Sept. 11, 2011
First home win special for Dorrel
No matter how many football victories await Northwest Missouri State first-year head coach Adam Dorrel, Saturday's 52-17 win over Sioux Falls will remain in his memory bank forever.
Dorrel has raced onto the field at Bearcat Stadium countless times as player, an offensive line coach and offensive coordinator.
But the 2011 home opener was different because it was his first as the leader of the Bearcats.
It even started a day before the kickoff when former Northwest coach Mel Tjeerdsma returned to Maryville with his wife Carol.
Tjeerdsma, who retired last December after 17 years at Northwest, and his wife were honored for all the contributions they made to the school and community.
"I think he had a great time," Dorrel said. "We had him talk to the team on Saturday at our pregame meal and it was great. Our players gave him a standing ovation. He gave a great talk.
"Just the whole university and show they put on for him I thought was really special."
Dorrel's special moment came a few hours later.
Once the game started, it was all business for Dorrel. Sioux Falls put the Northwest coaching staff in adjustment mode quickly.
The Cougars took a 7-3 lead in the first quarter. In a sense, Dorrel was glad to see the Bearcats face a deficit. A week ago Northwest easily won 65-3 at Truman.
"You have little teachable moments throughout the course of the season and I think that was one of them," Dorrel said.
The Cougars put a new wrinkle in their offense when they lined up in the I-formation to start the game. It was something Northwest didn't see on film.
Northwest had to change its defensive thinking. Dorrel was curious how his young defense would react.
"Our players really focused," Dorrel said. "We told them here is what we have to change. I was proud of our defensive staff. I thought they did a great job of making those adjustments. I was proud of our kids because they listened."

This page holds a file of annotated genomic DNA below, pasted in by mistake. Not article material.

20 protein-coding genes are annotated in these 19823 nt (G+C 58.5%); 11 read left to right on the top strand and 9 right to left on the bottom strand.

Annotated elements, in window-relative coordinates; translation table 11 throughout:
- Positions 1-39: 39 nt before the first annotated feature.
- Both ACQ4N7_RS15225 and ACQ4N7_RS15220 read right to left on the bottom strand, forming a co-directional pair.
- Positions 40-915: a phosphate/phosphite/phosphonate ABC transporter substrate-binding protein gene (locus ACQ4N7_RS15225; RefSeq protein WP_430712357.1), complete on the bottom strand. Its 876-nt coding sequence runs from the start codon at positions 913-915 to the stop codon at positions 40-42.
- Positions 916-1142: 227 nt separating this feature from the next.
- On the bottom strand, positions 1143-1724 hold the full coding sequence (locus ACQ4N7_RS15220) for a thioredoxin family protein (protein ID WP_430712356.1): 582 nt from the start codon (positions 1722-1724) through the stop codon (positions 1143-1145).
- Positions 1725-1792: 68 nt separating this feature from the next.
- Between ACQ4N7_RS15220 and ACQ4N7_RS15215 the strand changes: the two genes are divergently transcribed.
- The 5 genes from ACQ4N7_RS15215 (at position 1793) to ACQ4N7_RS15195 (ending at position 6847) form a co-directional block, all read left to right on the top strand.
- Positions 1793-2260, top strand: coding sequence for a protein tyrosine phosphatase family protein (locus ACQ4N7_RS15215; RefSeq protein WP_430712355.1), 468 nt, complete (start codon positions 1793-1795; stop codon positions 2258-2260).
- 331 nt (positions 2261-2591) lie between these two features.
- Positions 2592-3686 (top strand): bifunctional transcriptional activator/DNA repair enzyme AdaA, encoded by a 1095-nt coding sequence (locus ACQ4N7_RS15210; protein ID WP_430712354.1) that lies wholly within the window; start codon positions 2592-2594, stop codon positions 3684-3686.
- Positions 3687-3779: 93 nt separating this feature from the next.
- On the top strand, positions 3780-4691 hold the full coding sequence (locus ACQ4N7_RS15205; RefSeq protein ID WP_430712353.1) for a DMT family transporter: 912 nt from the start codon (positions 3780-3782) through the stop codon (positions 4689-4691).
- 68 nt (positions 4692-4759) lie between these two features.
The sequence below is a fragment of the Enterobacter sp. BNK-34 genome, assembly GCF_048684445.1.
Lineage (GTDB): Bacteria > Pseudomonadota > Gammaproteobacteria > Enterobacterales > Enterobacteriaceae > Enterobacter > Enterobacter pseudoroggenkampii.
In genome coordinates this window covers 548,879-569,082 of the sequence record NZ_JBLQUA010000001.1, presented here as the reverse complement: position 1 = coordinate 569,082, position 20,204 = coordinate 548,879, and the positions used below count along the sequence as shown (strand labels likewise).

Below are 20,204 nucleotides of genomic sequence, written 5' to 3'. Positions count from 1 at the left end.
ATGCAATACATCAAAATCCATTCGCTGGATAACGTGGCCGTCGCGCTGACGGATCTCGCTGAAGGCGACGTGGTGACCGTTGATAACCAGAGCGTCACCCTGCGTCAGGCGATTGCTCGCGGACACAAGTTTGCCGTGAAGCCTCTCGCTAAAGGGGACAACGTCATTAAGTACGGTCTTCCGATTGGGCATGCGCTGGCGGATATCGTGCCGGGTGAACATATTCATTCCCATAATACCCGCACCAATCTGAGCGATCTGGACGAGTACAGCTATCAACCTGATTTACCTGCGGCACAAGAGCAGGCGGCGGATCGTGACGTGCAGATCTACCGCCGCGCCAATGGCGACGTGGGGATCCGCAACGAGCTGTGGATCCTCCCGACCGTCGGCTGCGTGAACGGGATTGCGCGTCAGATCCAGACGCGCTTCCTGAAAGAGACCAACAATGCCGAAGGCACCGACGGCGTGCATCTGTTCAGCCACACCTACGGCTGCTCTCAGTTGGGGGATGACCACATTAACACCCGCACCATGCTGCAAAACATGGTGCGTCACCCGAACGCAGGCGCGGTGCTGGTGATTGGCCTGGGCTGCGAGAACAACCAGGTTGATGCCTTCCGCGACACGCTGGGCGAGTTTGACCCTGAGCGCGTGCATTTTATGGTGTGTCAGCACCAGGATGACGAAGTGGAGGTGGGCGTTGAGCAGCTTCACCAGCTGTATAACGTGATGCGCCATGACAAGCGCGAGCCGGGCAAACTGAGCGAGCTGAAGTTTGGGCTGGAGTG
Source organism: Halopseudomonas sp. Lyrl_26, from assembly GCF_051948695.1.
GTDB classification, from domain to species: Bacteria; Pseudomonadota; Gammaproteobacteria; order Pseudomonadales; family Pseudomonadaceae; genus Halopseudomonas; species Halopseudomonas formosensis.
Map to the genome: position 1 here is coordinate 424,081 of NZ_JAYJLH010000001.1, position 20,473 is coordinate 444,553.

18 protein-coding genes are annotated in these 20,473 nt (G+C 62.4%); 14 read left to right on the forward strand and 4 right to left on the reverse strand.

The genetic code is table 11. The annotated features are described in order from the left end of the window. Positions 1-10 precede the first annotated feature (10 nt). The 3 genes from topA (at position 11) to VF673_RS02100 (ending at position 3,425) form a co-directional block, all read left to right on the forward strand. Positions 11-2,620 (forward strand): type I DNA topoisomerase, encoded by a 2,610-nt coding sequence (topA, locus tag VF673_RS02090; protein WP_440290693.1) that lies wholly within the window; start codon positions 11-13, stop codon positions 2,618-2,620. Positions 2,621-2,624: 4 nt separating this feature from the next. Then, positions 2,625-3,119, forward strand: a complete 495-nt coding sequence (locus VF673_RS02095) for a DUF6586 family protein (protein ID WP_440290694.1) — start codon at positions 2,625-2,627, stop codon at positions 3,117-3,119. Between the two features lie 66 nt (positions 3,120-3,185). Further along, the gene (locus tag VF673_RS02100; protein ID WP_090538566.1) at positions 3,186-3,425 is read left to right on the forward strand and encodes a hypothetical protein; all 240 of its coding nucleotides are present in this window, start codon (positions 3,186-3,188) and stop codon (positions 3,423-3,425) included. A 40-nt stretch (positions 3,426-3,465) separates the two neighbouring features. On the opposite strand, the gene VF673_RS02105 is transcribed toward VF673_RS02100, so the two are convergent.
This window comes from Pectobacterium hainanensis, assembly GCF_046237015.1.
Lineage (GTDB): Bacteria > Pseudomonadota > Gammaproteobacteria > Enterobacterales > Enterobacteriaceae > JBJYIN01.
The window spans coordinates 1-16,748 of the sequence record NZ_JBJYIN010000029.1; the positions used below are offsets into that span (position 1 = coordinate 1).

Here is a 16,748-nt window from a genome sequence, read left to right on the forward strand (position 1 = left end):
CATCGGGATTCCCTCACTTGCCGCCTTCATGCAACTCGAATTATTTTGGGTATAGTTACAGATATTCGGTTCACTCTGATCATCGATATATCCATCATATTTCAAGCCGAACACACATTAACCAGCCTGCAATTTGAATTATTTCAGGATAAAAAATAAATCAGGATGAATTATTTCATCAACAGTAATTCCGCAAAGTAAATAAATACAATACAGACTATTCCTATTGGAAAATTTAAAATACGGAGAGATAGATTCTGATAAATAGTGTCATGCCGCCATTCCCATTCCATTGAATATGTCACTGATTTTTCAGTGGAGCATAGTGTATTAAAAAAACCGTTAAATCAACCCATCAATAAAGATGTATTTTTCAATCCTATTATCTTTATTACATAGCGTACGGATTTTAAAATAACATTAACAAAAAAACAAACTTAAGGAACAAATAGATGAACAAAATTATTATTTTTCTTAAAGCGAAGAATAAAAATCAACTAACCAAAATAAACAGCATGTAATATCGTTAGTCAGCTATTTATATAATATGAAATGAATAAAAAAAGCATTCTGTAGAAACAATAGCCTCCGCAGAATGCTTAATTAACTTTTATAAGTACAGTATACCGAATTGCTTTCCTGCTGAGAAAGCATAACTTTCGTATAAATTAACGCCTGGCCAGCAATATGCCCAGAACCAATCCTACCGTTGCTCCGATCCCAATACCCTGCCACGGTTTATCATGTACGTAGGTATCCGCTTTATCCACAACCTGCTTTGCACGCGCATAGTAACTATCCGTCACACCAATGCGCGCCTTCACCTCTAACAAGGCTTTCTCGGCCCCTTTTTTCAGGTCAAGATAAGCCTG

Northwest surrendered only one more touchdown the rest of the game and it came with just under 9 minutes left in the fourth quarter.
Meanwhile, the Bearcats offense, under the leadership of senior quarterback Blake Christopher, zoomed along. Just like last week, Northwest scored often in the second quarter, putting up 28 points and taking a 38-10 lead into halftime.
Jordan Simmons scored three times in the first half. Jake Soy caught a touchdown pass.
The Bearcats have so many big-play players that wide receiver Taylor Pierce finished the game without a reception. Dorrel felt bad about that.
"The problem we have is a good problem to have and that is there are not enough footballs to go around," Dorrel said. "The more balanced you can be is what makes a really good offense."
Dorrel said the first drive in the third quarter when Northwest scored on a 51-yard pass play from Christopher to Kyle Kilgore put the game away.
Overall, Dorrel thought his team played hard and took care of business. But it wasn't a perfect game.
"The thing we have to work on is our defensive line has to do a little better getting off blocks," Dorrel said. "Offensively, we have to do a better job of pass protection. We didn't give up a sack, but we had too many people around Blake Christopher. We also need to clean up a few things on special teams."
Now it is time to look to the next game. The Bearcats will travel to Lincoln University and play the Blue Tigers at 2 p.m. Saturday in Jefferson City.
Lincoln is coming off a tough 66-26 loss at Washburn on Thursday. It could have been worse. Lincoln fell behind 35-0 before 5 minutes clicked off the first-quarter clock.
"We try to be honest with our kids. We will sit down and watch the tape. I think they (Blue Tigers) are going to be lacking a little bit. What you have to do is set some goals this week to motivate our kids, like specific position goals. Our d-backs need to focus on stripping the ball. We have gotten turnovers, but we have not stripped the ball yet.
"You have to do some goal setting in situations like that because if you just watch tape you are not going to get a ton out of it.
"We have to get better. We will find a way to get better this week and challenge our kids to play hard."
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